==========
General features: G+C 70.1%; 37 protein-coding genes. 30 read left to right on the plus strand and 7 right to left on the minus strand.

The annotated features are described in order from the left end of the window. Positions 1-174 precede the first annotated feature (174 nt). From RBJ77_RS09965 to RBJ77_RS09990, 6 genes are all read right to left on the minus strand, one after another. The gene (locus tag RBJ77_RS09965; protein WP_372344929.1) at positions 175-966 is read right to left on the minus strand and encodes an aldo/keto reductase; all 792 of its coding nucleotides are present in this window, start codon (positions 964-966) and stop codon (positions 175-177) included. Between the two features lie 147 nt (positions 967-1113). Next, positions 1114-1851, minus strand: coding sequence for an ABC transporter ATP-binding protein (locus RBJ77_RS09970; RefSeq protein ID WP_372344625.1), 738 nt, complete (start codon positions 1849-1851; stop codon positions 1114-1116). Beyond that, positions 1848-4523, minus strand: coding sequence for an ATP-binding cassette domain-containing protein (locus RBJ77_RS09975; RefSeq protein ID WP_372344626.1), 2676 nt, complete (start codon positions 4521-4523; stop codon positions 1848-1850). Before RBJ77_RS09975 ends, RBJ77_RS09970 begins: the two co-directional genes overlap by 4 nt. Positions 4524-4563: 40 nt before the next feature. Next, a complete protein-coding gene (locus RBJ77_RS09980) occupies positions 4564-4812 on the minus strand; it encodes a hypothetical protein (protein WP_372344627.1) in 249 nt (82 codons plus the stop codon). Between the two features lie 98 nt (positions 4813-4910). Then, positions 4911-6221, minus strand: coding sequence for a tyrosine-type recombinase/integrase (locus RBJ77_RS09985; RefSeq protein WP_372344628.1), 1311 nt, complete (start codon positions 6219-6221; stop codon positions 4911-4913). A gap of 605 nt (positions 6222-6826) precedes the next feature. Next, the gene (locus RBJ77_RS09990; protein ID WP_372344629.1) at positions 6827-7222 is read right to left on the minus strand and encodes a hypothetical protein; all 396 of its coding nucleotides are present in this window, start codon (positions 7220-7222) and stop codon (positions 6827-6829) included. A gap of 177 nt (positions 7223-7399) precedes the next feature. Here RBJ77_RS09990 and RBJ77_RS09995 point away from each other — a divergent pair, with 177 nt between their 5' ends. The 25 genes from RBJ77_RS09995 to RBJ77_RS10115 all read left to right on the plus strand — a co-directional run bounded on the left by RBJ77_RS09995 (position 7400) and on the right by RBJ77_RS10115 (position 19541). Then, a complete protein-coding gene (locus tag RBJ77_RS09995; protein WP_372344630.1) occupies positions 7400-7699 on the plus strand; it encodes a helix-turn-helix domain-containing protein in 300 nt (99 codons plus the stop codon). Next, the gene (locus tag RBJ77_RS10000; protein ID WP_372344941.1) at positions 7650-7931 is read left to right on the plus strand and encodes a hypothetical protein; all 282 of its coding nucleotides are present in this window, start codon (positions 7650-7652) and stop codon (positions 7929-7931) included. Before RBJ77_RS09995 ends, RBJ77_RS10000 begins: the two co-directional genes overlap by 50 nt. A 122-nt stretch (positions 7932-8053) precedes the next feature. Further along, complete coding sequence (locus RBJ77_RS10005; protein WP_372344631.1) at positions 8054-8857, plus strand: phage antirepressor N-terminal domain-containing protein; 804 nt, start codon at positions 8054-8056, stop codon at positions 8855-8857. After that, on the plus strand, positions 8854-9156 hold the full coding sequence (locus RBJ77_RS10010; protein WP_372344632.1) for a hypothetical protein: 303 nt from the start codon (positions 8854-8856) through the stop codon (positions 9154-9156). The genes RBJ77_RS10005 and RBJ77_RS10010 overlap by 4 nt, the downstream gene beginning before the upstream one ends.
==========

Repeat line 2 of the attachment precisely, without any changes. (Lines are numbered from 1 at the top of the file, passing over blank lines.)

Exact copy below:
The annotated features are described in order from the left end of the window. Positions 1-174 precede the first annotated feature (174 nt). From RBJ77_RS09965 to RBJ77_RS09990, 6 genes are all read right to left on the minus strand, one after another. The gene (locus tag RBJ77_RS09965; protein WP_372344929.1) at positions 175-966 is read right to left on the minus strand and encodes an aldo/keto reductase; all 792 of its coding nucleotides are present in this window, start codon (positions 964-966) and stop codon (positions 175-177) included. Between the two features lie 147 nt (positions 967-1113). Next, positions 1114-1851, minus strand: coding sequence for an ABC transporter ATP-binding protein (locus RBJ77_RS09970; RefSeq protein ID WP_372344625.1), 738 nt, complete (start codon positions 1849-1851; stop codon positions 1114-1116). Beyond that, positions 1848-4523, minus strand: coding sequence for an ATP-binding cassette domain-containing protein (locus RBJ77_RS09975; RefSeq protein ID WP_372344626.1), 2676 nt, complete (start codon positions 4521-4523; stop codon positions 1848-1850). Before RBJ77_RS09975 ends, RBJ77_RS09970 begins: the two co-directional genes overlap by 4 nt. Positions 4524-4563: 40 nt before the next feature. Next, a complete protein-coding gene (locus RBJ77_RS09980) occupies positions 4564-4812 on the minus strand; it encodes a hypothetical protein (protein WP_372344627.1) in 249 nt (82 codons plus the stop codon). Between the two features lie 98 nt (positions 4813-4910). Then, positions 4911-6221, minus strand: coding sequence for a tyrosine-type recombinase/integrase (locus RBJ77_RS09985; RefSeq protein WP_372344628.1), 1311 nt, complete (start codon positions 6219-6221; stop codon positions 4911-4913). A gap of 605 nt (positions 6222-6826) precedes the next feature. Next, the gene (locus RBJ77_RS09990; protein ID WP_372344629.1) at positions 6827-7222 is read right to left on the minus strand and encodes a hypothetical protein; all 396 of its coding nucleotides are present in this window, start codon (positions 7220-7222) and stop codon (positions 6827-6829) included. A gap of 177 nt (positions 7223-7399) precedes the next feature. Here RBJ77_RS09990 and RBJ77_RS09995 point away from each other — a divergent pair, with 177 nt between their 5' ends. The 25 genes from RBJ77_RS09995 to RBJ77_RS10115 all read left to right on the plus strand — a co-directional run bounded on the left by RBJ77_RS09995 (position 7400) and on the right by RBJ77_RS10115 (position 19541). Then, a complete protein-coding gene (locus tag RBJ77_RS09995; protein WP_372344630.1) occupies positions 7400-7699 on the plus strand; it encodes a helix-turn-helix domain-containing protein in 300 nt (99 codons plus the stop codon). Next, the gene (locus tag RBJ77_RS10000; protein ID WP_372344941.1) at positions 7650-7931 is read left to right on the plus strand and encodes a hypothetical protein; all 282 of its coding nucleotides are present in this window, start codon (positions 7650-7652) and stop codon (positions 7929-7931) included. Before RBJ77_RS09995 ends, RBJ77_RS10000 begins: the two co-directional genes overlap by 50 nt. A 122-nt stretch (positions 7932-8053) precedes the next feature. Further along, complete coding sequence (locus RBJ77_RS10005; protein WP_372344631.1) at positions 8054-8857, plus strand: phage antirepressor N-terminal domain-containing protein; 804 nt, start codon at positions 8054-8056, stop codon at positions 8855-8857. After that, on the plus strand, positions 8854-9156 hold the full coding sequence (locus RBJ77_RS10010; protein WP_372344632.1) for a hypothetical protein: 303 nt from the start codon (positions 8854-8856) through the stop codon (positions 9154-9156). The genes RBJ77_RS10005 and RBJ77_RS10010 overlap by 4 nt, the downstream gene beginning before the upstream one ends.